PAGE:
I had a hard time to wakeup, because I felt like I wasn’t excited by anything. I dreaded going outside and having to avoid people again. But- I knew I had to push myself to do it. I took the uber to the airport, and about two hours after, I was sitting in the plane. The plane a/c was broken. It was legit 45 degrees inside and even the most prude were starting to unravel themselves. The crew had to pass and give bottle of water several times during the flight, which was only an hour. We finally landed, after the worst flight I had so far, and my patience was already very thin so I was really hopeful that Luxor wouldn’t pull a Cairo on me.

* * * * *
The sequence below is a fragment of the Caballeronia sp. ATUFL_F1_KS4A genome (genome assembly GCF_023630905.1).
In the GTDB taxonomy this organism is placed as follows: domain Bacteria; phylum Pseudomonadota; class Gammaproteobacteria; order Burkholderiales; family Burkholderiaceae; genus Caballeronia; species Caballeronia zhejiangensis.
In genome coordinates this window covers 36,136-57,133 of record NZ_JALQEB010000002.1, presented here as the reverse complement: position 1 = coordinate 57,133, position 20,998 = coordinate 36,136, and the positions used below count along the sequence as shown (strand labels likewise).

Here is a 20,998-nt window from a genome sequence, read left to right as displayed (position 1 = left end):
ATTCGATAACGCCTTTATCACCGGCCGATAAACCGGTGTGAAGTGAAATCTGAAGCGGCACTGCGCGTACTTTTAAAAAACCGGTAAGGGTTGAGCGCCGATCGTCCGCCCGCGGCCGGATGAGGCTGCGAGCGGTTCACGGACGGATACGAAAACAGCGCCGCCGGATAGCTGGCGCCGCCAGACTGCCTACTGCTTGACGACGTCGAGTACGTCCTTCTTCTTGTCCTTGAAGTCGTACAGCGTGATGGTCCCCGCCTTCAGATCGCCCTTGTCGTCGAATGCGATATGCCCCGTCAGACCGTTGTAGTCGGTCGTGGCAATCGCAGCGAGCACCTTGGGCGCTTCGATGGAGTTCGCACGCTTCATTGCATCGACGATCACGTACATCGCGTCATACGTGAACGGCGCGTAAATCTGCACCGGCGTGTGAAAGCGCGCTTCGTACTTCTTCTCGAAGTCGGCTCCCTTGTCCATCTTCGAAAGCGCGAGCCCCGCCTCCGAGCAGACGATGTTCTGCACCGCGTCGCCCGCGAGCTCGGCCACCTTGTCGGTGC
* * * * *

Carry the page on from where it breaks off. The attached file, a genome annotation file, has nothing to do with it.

I was a bit stupid and forgot to look at if there was uber available in Luxor (the answer is no), so I ended up needing to take a taxi. I called my hotel first, to ask them what price I should pay, and they told me not more than 500 egyptiens. I went down to the taxi area and they told me 800 egyptiens. I had to argue with them for about 20min to finally make the price go down to 650. I was so fucking annoyed, because I knew that I was being robbed. And the taxi driver knew that I knew. How do they expect us to say good things about the country, after? A mystery. Anyway, so we were now at the hotel and the taxi driver was trying to sell me tours. “Are you joking?” I’m not going to take a tour with you, you just made me pay more than I should for the ride. Comon people, fucking use common sense here. I went out of the taxi, feeling like this was going to be a second Cairo. I was received like a queen at my hotel. It was a compound in the middle of a farmer village, on the west bank of Luxor. There was a restaurant, several rooftops, a garden and a pool. I was able to see the view of the nile from the rooftop and suddenly everything felt more serene. I asked my host to send me the available tours for the next days, and he replied that he was going to send it to me in a few minutes. I settled in, ordered food at the restaurant and ate it, watching the sunset on the rooftop. Finally, a tranquil place that I was enjoying. I was now about to go bed but still haven’t received the available tours. I had to chase my host around the compound for him to finally send it to me. I selected two tours -two mornings in a row. The first one was going to be the next morning: I would stay on the west bank to visit the valley of the dead. Then, the following morning, I would go to the east bank to visit Karnak and the Luxor temple. I went to bed, with a better feeling than in the morning.